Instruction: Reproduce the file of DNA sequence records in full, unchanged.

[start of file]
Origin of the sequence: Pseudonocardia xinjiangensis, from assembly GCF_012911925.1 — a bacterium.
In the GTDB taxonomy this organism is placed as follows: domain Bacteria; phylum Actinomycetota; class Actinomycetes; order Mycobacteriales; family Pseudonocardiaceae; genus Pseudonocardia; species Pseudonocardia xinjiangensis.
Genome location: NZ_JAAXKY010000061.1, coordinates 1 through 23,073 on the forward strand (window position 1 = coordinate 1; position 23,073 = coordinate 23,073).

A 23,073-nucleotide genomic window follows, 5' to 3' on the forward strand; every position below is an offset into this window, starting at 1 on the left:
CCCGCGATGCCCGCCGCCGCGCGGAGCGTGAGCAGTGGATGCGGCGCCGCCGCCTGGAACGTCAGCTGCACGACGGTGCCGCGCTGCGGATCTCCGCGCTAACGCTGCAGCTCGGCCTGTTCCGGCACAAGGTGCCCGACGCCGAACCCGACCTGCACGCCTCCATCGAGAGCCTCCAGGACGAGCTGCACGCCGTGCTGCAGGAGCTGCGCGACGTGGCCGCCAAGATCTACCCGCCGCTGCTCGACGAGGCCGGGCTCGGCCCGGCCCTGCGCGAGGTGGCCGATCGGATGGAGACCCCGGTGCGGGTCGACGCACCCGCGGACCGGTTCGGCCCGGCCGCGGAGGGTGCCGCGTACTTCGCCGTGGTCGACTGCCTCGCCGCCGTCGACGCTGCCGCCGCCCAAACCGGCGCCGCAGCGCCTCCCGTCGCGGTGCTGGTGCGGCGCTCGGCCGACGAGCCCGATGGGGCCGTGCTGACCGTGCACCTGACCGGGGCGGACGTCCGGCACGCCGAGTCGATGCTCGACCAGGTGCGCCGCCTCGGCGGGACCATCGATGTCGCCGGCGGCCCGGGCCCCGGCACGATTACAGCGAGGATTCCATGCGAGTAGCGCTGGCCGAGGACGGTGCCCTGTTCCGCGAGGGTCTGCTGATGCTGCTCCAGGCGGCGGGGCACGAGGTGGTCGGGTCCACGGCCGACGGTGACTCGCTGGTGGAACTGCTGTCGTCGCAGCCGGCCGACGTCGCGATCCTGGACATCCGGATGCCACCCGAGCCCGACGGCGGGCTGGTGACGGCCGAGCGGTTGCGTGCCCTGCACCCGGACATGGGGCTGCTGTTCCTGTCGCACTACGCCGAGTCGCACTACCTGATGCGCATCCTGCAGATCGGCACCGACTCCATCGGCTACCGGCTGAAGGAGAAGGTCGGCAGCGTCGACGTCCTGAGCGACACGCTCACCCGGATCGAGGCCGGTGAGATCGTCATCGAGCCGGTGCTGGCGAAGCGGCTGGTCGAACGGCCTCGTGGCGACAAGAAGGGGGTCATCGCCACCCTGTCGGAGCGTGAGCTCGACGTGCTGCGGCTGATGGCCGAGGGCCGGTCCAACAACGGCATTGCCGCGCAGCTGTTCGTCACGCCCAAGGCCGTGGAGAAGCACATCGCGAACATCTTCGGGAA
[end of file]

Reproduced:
Origin of the sequence: Pseudonocardia xinjiangensis, from assembly GCF_012911925.1 — a bacterium.
In the GTDB taxonomy this organism is placed as follows: domain Bacteria; phylum Actinomycetota; class Actinomycetes; order Mycobacteriales; family Pseudonocardiaceae; genus Pseudonocardia; species Pseudonocardia xinjiangensis.
Genome location: NZ_JAAXKY010000061.1, coordinates 1 through 23,073 on the forward strand (window position 1 = coordinate 1; position 23,073 = coordinate 23,073).

A 23,073-nucleotide genomic window follows, 5' to 3' on the forward strand; every position below is an offset into this window, starting at 1 on the left:
CCCGCGATGCCCGCCGCCGCGCGGAGCGTGAGCAGTGGATGCGGCGCCGCCGCCTGGAACGTCAGCTGCACGACGGTGCCGCGCTGCGGATCTCCGCGCTAACGCTGCAGCTCGGCCTGTTCCGGCACAAGGTGCCCGACGCCGAACCCGACCTGCACGCCTCCATCGAGAGCCTCCAGGACGAGCTGCACGCCGTGCTGCAGGAGCTGCGCGACGTGGCCGCCAAGATCTACCCGCCGCTGCTCGACGAGGCCGGGCTCGGCCCGGCCCTGCGCGAGGTGGCCGATCGGATGGAGACCCCGGTGCGGGTCGACGCACCCGCGGACCGGTTCGGCCCGGCCGCGGAGGGTGCCGCGTACTTCGCCGTGGTCGACTGCCTCGCCGCCGTCGACGCTGCCGCCGCCCAAACCGGCGCCGCAGCGCCTCCCGTCGCGGTGCTGGTGCGGCGCTCGGCCGACGAGCCCGATGGGGCCGTGCTGACCGTGCACCTGACCGGGGCGGACGTCCGGCACGCCGAGTCGATGCTCGACCAGGTGCGCCGCCTCGGCGGGACCATCGATGTCGCCGGCGGCCCGGGCCCCGGCACGATTACAGCGAGGATTCCATGCGAGTAGCGCTGGCCGAGGACGGTGCCCTGTTCCGCGAGGGTCTGCTGATGCTGCTCCAGGCGGCGGGGCACGAGGTGGTCGGGTCCACGGCCGACGGTGACTCGCTGGTGGAACTGCTGTCGTCGCAGCCGGCCGACGTCGCGATCCTGGACATCCGGATGCCACCCGAGCCCGACGGCGGGCTGGTGACGGCCGAGCGGTTGCGTGCCCTGCACCCGGACATGGGGCTGCTGTTCCTGTCGCACTACGCCGAGTCGCACTACCTGATGCGCATCCTGCAGATCGGCACCGACTCCATCGGCTACCGGCTGAAGGAGAAGGTCGGCAGCGTCGACGTCCTGAGCGACACGCTCACCCGGATCGAGGCCGGTGAGATCGTCATCGAGCCGGTGCTGGCGAAGCGGCTGGTCGAACGGCCTCGTGGCGACAAGAAGGGGGTCATCGCCACCCTGTCGGAGCGTGAGCTCGACGTGCTGCGGCTGATGGCCGAGGGCCGGTCCAACAACGGCATTGCCGCGCAGCTGTTCGTCACGCCCAAGGCCGTGGAGAAGCACATCGCGAACATCTTCGGGAA